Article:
For WSU Education majors, student teaching marks the final semester when pedagogy becomes practice and their career becomes real. Exhilarating and all-encompassing, the experience takes everything a college senior has and more.
This spring, the COVID-19 pandemic added a new layer to an already rigorous challenge – shifting everything from the traditional in-classroom delivery to a remote one – in a matter of days. WSU student teachers, and 2020 graduating seniors, Elise Arnas and Jessica Houghton – both Early Childhood and Elementary Education majors – rose to the challenge.
Arnas, a native of New Berlin, WI, began student teaching at her hometown Elmwood Elementary School, delivering course content to three kindergarten classes with 21 students each. She experienced teaching every subject, providing one-on-one feedback, progress assessments, and read-aloud sessions for each student. Arnas shared that her classroom cooperating teacher was “very supportive, gave me control, let me try new ideas, and gave me excellent, constructive feedback.”
Then, what began as a normal Friday, was flipped with a noon announcement instructing staff to take home all teaching materials and prepare for online delivery by Monday morning. Staff scrambled to get as many materials ready to send home with students by end-of-day.
Over the weekend, the overhaul began, starting with the creation of a Power School Page where parents could access teachers, lessons and other updates online. Arnas described this as difficult at first, requiring her to self-record online lessons for families to playback at their convenience.
The main foci for Arnas, her cooperating teacher, and the kindergarten team included engagement of each child through content delivery that was standards-based and workable through remote instruction. Each teacher took control of one topic. Arnas was assigned reading, for which she was responsible for creating lessons and posting them a full week ahead of time.
Arnas fully engaged with her team and her students, figuring out how to present a book online, ask critical questions, present concepts, and meet standards. As one of her goals was finding new ways to engage her learners, Arnas created weekly themes, included her dog in her videos, and donned costumes and acted to teach poetry and nursery rhymes. Of her students, she said, “It was so cool to see their smiling faces and see their personalities shine through.”
Meanwhile, in the Rushford Peterson school district, Jessica Houghton (a native of Plainview, MN) was also student teaching in a kindergarten classroom.
Welcomed from the very first day, Houghton shared that she felt comfortable and at home in the classroom. She easily connected with her 16 students, jumping right into teaching by the second day. She was fully supported by her cooperating teacher who made it clear that they were partners in teaching – a team.
As soon as COVID-19 began entering the U.S., Rushford Peterson Schools were holding critical conversations about how faculty could be prepared for a smooth, non-stressful transition to remote learning when and if school buildings would be closed. “This was able to keep a sense of ease within the school community even during the difficult transition,” Houghton observed.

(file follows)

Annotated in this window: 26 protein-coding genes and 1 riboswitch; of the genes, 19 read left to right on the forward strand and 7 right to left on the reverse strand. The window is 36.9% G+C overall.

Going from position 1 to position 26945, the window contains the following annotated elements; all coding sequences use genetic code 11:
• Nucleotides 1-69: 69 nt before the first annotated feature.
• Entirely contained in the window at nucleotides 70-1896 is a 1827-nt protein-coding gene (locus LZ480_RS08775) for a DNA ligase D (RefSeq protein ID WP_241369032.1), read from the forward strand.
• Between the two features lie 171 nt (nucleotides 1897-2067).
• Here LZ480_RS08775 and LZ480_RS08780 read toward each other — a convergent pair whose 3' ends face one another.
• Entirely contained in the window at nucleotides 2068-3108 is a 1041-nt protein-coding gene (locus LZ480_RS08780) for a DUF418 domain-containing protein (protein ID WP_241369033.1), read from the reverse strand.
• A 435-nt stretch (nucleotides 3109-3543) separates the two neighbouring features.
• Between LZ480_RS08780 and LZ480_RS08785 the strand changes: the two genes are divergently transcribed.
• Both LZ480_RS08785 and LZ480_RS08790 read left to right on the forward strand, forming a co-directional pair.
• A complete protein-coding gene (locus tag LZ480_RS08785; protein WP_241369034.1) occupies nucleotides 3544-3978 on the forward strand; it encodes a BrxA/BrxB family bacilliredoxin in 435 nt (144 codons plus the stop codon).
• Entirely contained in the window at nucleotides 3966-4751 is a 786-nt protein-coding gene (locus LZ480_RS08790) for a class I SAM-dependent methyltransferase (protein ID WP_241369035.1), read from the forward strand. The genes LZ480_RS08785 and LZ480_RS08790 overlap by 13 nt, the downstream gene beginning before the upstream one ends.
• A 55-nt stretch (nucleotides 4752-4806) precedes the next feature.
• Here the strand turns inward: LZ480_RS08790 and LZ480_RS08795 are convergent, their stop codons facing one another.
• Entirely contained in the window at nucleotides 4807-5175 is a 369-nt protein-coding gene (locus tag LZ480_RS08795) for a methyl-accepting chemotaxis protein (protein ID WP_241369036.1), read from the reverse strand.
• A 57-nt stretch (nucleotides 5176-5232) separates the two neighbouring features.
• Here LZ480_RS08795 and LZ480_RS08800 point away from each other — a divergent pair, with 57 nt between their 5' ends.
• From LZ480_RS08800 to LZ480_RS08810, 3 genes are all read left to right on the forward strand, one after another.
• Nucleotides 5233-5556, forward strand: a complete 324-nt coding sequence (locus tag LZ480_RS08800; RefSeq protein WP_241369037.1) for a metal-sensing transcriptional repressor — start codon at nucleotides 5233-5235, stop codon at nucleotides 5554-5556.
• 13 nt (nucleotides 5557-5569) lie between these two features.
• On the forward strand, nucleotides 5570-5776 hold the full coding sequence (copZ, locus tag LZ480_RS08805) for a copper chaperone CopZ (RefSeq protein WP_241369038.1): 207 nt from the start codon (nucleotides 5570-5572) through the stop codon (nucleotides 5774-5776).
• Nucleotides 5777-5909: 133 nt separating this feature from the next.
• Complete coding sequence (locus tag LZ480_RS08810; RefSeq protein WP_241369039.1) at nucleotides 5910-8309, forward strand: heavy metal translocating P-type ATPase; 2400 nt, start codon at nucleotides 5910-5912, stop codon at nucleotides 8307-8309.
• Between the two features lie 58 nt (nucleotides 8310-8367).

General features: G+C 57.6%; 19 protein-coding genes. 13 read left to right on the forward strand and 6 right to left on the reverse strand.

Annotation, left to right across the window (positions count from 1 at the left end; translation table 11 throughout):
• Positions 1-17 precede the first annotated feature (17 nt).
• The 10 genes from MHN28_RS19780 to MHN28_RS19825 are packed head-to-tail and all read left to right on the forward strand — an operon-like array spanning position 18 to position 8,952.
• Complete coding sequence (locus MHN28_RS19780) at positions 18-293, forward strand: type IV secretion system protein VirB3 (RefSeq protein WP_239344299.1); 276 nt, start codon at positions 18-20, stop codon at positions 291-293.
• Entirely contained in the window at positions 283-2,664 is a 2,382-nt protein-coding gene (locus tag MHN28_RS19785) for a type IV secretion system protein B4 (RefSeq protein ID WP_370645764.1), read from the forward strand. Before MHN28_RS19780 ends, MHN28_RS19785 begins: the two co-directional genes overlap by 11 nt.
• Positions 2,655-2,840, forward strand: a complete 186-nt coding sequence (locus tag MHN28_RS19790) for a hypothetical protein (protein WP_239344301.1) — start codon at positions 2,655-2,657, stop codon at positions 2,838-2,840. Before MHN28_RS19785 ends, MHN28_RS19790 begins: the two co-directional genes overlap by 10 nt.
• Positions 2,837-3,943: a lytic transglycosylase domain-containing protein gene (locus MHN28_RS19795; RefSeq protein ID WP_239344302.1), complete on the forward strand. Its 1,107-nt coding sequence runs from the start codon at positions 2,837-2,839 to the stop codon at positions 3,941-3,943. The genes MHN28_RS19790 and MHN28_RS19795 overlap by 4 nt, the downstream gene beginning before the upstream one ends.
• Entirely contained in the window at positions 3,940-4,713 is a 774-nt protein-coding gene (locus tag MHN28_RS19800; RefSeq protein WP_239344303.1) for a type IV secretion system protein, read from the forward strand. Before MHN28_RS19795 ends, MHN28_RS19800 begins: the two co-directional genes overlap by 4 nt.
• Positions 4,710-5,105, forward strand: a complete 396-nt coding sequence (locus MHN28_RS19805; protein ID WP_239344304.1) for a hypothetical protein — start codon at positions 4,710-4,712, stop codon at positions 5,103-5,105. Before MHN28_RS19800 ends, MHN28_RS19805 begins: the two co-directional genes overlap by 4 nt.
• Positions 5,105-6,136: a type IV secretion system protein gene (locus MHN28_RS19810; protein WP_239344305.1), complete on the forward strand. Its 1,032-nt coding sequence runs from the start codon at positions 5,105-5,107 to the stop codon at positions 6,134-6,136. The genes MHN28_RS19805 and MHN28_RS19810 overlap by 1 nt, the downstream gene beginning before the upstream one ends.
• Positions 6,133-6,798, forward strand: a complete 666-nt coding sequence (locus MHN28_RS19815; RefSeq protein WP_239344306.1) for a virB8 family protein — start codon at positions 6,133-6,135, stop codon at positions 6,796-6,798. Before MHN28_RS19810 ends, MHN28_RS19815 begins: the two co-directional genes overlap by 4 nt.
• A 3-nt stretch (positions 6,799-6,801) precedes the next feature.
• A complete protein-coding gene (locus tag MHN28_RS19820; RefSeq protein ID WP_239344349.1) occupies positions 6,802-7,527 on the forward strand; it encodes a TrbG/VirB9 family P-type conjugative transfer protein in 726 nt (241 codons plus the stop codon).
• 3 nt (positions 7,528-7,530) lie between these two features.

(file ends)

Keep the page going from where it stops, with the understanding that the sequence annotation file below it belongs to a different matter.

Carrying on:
In the weeks and days leading up to school going online, Houghton’s kindergarten team stayed positive and kept students calm while also collaborating on curriculum packets and teaching videos. “Worrying the students was the last thing we wanted to do,” she said, “so having fun together was all we focused on during our last days together.”
Houghton and her team now Zoom with students once weekly, implement pre-made teaching videos, and promote social-emotional skills for learning at home with family. Although the shift to remote learning requires extraordinary motivation to stay strong, patience while everyone learns the technology, and grace through mistakes, she said hearing a student yell, “Good Morning Ms. Houghton!” makes it all worthwhile.
“It is all about the students,” she said, “and it is so worth putting in the extra work to make sure they know they are loved and missed. Everyone reacts differently to these changes in life, and everyone deserves the respect and benefit of the doubt that they are truly doing their best.”
Reflecting back, both Houghton and Arnas express gratitude for Winona State and their professors who prepared them for student teaching amid COVID-19.
Arnas said that making the shift required finding different technological access points, strong teamwork, flexible planning, and research. Houghton echoed that sentiment, adding that, “Although we were taught how to utilize technology throughout the educational courses, I think we were more importantly taught how to always keep the students at heart.”
Student teaching during the pandemic was a great learning experience for them, as well. While neither expected to spend their student teaching semester in this manner, both have been able to make the most of it and have been able to see value in what they are learning.
“All of us were helping our students learn to their own abilities,” Arnas shared, “while also learning along our own way, pushing through to help the kids be ready for first grade next year.”
Additionally, Houghton notes that throughout it all, she remained flexible and focused on students, sharing that “Winona State taught me to put my students first, and that is what matters most.”
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